When a homeowner sells their home, under IRC Section 121 a married couple is permitted to exclude $500,000 of gain and a single taxpayer may exclude $250,000. To qualify for this exclusion, the homeowner must have owned and used the property for two of the most recent five years. This exclusion can only be used every two years.
Some taxpayers have pursued a strategy that involves converting appreciated investment property into a primary residence living there for two years and then selling it taking advantage of the IRC Section 121 exclusion.
In 2004, Congress amended Section 121 to limit a taxpayer from converting investment property into their primary residence and then selling it and taking advantage of the exclusion unless the property is held 5 years from the date the property was originally acquired. Certainly, the primary residence exclusion can be used but now there is a waiting period.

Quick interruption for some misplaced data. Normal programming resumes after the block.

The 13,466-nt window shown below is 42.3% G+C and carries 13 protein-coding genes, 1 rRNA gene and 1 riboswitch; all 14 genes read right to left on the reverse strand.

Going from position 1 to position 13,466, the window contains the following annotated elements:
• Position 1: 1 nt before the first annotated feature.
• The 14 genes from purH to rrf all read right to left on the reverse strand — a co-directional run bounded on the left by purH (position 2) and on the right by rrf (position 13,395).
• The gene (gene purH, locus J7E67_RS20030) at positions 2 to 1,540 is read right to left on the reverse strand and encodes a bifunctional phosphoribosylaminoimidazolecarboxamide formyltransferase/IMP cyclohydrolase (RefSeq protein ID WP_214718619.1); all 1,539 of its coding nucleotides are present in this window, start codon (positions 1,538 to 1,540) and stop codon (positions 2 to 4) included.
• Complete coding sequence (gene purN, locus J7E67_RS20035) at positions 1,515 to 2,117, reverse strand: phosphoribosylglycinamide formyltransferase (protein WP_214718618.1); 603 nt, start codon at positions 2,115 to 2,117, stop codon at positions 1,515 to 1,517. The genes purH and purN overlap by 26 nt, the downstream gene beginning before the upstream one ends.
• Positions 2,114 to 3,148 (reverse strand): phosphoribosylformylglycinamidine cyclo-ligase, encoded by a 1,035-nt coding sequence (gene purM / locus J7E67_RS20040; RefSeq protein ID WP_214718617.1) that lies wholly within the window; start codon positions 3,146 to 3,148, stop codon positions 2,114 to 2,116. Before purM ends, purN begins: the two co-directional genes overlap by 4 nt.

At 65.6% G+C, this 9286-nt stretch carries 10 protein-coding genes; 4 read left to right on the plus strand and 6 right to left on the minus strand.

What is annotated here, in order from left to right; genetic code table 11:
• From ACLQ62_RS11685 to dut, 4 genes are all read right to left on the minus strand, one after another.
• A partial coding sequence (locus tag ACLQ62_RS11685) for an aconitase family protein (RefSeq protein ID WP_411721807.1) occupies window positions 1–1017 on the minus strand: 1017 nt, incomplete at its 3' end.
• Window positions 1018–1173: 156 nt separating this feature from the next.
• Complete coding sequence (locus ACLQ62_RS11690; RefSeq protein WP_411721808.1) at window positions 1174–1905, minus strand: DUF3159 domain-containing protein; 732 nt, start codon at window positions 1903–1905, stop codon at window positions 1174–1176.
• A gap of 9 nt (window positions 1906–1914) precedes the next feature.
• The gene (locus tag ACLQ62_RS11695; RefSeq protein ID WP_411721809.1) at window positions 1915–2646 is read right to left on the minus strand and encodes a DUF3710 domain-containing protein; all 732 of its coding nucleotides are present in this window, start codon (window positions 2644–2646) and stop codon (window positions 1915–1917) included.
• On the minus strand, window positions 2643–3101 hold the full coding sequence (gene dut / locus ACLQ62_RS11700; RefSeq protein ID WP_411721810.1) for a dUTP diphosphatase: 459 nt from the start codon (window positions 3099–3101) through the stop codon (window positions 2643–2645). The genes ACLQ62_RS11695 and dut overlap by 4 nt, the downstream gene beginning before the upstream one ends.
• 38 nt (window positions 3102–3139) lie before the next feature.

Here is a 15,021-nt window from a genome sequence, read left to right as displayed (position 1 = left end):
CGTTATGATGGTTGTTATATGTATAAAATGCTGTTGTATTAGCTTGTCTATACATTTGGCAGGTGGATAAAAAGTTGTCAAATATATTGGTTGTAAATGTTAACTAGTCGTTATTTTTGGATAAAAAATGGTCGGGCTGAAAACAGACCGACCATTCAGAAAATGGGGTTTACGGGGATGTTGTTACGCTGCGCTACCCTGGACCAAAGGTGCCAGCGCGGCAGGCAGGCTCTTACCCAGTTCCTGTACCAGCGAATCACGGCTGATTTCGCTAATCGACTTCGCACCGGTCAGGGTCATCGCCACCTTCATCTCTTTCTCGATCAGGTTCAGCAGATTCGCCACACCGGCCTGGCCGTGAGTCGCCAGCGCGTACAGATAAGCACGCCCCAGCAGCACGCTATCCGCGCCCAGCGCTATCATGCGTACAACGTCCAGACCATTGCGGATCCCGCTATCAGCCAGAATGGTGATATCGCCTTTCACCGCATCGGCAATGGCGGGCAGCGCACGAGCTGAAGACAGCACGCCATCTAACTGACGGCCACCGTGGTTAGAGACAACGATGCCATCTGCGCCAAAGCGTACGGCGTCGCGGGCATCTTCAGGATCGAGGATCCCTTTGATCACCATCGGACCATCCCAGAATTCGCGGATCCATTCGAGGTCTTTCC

Given the increase in the value of properties in certain locations of the Country, it is possible to utilize both the 121 exclusion and a 1031 exchange to the taxpayer’s advantage. If the property has been used two out of the last five years as the taxpayer’s primary residence and at the time of sale, the property is investment property, a combination of both Sections can be used. For example, the taxpayer meets the requirements as stated above. The primary residence was purchased six years ago for $200,000 and now it’s worth $600,000. The single taxpayer lived there for 3 years and during the last 3 years it has been a rental. This taxpayer can take advantage of the Section 121 exclusion of $250,000 and then exchange the rest into another investment property for at least $350,000. This can be a tremendous tax planning tool. A taxpayer should always speak to their tax professional to obtain their advice on these matters.